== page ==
determining an oxide stress voltage as a function of an antenna ratio of a semiconductor device;
determining an oxide area of the semiconductor device;
determining a failure fraction of the semiconductor device as a function of the oxide stress voltage and the oxide area; and
determining a yield or reliability as a function of the oxide area and the antenna ratio; and
adjusting a fabrication process parameter to improve the reliability of said integrated circuit.
14. The method as recited in claim 13 wherein determining a yield or reliability includes determining a yield or reliability of a plurality of semiconductor devices.
15. The method as recited in claim 14 further including determining the overall yield or reliability of a semiconductor chip.
Description
CROSS-REFERENCE TO PROVISIONAL APPLICATION

This application claims the benefit of U.S. Provisional Application No. 60/141,348 entitled “QUANTITATIVE YIELD AND RELIABILITY PROJECTION FROM ANTENNA TEST RESULTS,” to K. P. Cheung, et. al., filed on Jun. 28, 1999, which is commonly assigned with the present invention and incorporated herein by reference as if reproduced herein in its entirety.

TECHNICAL FIELD OF THE INVENTION

The present invention is directed, in general, to a method of determining the yield and reliability of a semiconductor device and, more specifically, to a method of determining the yield and reliability of a semiconductor device with respect to an antenna ratio and an oxide area of the semiconductor device.

BACKGROUND OF THE INVENTION

As is well known, an increasing number of metal and dielectric interconnect levels are currently being added to semiconductor devices manufactured today. The increasing number of levels allow the semiconductor manufacturing industry the flexibility to maintain superior device speed while saving semiconductor wafer real estate. Using an increasing number of levels introduces additional processing steps, including manufacturing metal layers and interconnects to connect such additional levels. Moreover, the increasing number of processing steps use plasma sources that are necessary to create very small, high aspect ratio features. Also, gate oxides are becoming thinner to accommodate a decrease in the size of integrated circuits (ICs) in general, and provide for faster operating speeds of these devices. Due to the increased number of levels and processing steps, the IC devices are subjected to an increased amount of plasma charging during interconnect formation. This has caused problems with the thinner gate oxides associated with today's IC devices because these thinner gate oxides are highly susceptible to plasma charging damage.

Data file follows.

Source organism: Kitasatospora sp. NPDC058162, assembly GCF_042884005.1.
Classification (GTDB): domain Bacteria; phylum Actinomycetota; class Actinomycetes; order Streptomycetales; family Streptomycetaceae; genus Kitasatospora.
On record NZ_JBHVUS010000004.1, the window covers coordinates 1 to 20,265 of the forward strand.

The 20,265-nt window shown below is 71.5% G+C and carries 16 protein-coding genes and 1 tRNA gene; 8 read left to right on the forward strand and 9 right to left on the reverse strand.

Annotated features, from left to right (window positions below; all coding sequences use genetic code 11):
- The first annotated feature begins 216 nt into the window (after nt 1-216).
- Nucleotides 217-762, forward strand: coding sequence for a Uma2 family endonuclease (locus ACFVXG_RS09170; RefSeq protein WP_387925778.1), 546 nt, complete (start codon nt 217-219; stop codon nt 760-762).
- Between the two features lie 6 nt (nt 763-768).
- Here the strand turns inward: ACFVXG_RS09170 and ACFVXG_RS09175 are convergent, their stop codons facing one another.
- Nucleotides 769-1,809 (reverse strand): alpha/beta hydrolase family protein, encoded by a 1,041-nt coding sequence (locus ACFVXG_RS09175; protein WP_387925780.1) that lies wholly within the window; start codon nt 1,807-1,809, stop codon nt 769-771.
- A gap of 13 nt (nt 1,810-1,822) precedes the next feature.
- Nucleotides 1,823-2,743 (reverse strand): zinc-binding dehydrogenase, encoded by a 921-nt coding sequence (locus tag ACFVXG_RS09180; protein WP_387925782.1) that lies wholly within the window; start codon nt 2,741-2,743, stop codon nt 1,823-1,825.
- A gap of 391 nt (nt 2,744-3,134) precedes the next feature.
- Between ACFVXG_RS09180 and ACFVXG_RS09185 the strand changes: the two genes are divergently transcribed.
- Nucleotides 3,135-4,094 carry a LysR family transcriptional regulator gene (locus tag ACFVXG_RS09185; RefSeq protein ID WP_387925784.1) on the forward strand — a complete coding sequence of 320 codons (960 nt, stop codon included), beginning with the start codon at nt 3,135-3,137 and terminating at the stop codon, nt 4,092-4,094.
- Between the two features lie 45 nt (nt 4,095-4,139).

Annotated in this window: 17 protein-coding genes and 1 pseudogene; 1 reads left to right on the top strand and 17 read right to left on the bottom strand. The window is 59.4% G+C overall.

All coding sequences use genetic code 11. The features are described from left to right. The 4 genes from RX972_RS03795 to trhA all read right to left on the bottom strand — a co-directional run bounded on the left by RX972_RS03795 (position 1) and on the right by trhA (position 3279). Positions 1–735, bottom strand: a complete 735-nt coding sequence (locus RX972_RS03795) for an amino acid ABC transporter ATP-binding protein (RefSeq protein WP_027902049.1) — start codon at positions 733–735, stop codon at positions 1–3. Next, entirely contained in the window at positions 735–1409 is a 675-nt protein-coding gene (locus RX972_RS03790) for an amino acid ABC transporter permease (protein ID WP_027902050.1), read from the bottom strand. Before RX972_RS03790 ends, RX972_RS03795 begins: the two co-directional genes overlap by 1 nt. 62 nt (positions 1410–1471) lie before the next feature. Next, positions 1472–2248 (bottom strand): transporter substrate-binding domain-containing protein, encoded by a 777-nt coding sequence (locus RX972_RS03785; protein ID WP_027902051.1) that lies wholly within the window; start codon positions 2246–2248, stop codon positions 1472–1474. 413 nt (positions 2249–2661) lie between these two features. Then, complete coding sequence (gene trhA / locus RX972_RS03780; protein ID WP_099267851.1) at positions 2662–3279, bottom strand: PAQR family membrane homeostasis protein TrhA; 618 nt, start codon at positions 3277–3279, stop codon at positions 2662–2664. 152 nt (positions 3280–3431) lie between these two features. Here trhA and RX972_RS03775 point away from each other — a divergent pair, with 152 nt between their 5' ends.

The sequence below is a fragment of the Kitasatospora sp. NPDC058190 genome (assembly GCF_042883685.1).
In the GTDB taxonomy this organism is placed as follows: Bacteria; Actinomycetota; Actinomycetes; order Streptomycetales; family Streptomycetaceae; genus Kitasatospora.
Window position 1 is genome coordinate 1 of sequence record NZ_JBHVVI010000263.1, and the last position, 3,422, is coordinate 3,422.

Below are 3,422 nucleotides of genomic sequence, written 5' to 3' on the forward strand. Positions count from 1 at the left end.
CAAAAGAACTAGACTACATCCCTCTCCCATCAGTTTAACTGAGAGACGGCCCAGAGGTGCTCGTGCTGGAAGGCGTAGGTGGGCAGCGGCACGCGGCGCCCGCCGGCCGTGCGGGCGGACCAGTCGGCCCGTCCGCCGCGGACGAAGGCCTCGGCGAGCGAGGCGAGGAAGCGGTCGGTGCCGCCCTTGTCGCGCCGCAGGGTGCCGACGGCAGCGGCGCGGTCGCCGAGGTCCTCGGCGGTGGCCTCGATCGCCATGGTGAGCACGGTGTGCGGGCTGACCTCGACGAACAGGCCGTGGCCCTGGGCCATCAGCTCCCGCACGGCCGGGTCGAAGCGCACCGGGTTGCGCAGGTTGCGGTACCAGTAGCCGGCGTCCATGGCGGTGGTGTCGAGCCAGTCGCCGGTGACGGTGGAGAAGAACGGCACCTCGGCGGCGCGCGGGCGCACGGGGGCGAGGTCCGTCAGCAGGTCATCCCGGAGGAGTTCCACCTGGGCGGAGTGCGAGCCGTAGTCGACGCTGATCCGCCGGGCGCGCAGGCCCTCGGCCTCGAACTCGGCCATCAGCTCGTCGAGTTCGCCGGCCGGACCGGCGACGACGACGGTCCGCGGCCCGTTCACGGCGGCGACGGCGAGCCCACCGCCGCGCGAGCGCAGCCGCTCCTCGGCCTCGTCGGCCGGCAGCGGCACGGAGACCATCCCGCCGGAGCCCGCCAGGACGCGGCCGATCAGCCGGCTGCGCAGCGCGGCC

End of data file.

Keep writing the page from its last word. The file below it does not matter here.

Plasma charging damage typically occurs during metal etch, dielectric deposition, window etch or other processes used when manufacturing a semiconductor device. The damage results when ions and electrons introduced by the plasma process, continually bombard the surface of a metal structure that is electrically connected to a transistor device. The plasma ions and electrons force a current through the thin gate oxide by way of conductive metal structures connected electrically to the gate oxides. If enough charge is transported through the oxide, the operational lifetime of the device can be reduced significantly or the device may even fail during the charging process itself.